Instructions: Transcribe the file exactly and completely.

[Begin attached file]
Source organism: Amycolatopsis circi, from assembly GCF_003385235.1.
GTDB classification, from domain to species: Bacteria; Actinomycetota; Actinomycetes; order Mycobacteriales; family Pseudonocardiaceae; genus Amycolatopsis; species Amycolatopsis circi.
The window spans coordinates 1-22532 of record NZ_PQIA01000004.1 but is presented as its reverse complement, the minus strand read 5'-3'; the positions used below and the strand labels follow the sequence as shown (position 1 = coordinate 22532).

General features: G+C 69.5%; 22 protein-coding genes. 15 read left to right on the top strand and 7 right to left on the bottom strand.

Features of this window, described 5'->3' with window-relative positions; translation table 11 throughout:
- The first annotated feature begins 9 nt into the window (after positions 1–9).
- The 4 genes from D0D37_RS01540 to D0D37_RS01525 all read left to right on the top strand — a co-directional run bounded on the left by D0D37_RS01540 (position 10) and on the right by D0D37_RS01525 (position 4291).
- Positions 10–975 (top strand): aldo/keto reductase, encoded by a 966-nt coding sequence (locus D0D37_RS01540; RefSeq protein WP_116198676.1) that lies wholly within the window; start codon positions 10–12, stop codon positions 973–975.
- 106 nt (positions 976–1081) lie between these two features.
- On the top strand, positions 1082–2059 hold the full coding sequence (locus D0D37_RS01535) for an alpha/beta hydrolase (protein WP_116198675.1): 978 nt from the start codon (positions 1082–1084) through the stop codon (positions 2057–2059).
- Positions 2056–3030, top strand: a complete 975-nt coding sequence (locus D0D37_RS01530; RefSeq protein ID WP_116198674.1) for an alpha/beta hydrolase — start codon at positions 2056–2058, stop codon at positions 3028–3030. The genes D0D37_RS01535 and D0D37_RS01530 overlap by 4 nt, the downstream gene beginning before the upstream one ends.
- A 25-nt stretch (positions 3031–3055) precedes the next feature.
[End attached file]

Source organism: Amycolatopsis circi, from assembly GCF_003385235.1.
GTDB classification, from domain to species: Bacteria; Actinomycetota; Actinomycetes; order Mycobacteriales; family Pseudonocardiaceae; genus Amycolatopsis; species Amycolatopsis circi.
The window spans coordinates 1-22532 of record NZ_PQIA01000004.1 but is presented as its reverse complement, the minus strand read 5'-3'; the positions used below and the strand labels follow the sequence as shown (position 1 = coordinate 22532).

General features: G+C 69.5%; 22 protein-coding genes. 15 read left to right on the top strand and 7 right to left on the bottom strand.

Features of this window, described 5'->3' with window-relative positions; translation table 11 throughout:
- The first annotated feature begins 9 nt into the window (after positions 1–9).
- The 4 genes from D0D37_RS01540 to D0D37_RS01525 all read left to right on the top strand — a co-directional run bounded on the left by D0D37_RS01540 (position 10) and on the right by D0D37_RS01525 (position 4291).
- Positions 10–975 (top strand): aldo/keto reductase, encoded by a 966-nt coding sequence (locus D0D37_RS01540; RefSeq protein WP_116198676.1) that lies wholly within the window; start codon positions 10–12, stop codon positions 973–975.
- 106 nt (positions 976–1081) lie between these two features.
- On the top strand, positions 1082–2059 hold the full coding sequence (locus D0D37_RS01535) for an alpha/beta hydrolase (protein WP_116198675.1): 978 nt from the start codon (positions 1082–1084) through the stop codon (positions 2057–2059).
- Positions 2056–3030, top strand: a complete 975-nt coding sequence (locus D0D37_RS01530; RefSeq protein ID WP_116198674.1) for an alpha/beta hydrolase — start codon at positions 2056–2058, stop codon at positions 3028–3030. The genes D0D37_RS01535 and D0D37_RS01530 overlap by 4 nt, the downstream gene beginning before the upstream one ends.
- A 25-nt stretch (positions 3031–3055) precedes the next feature.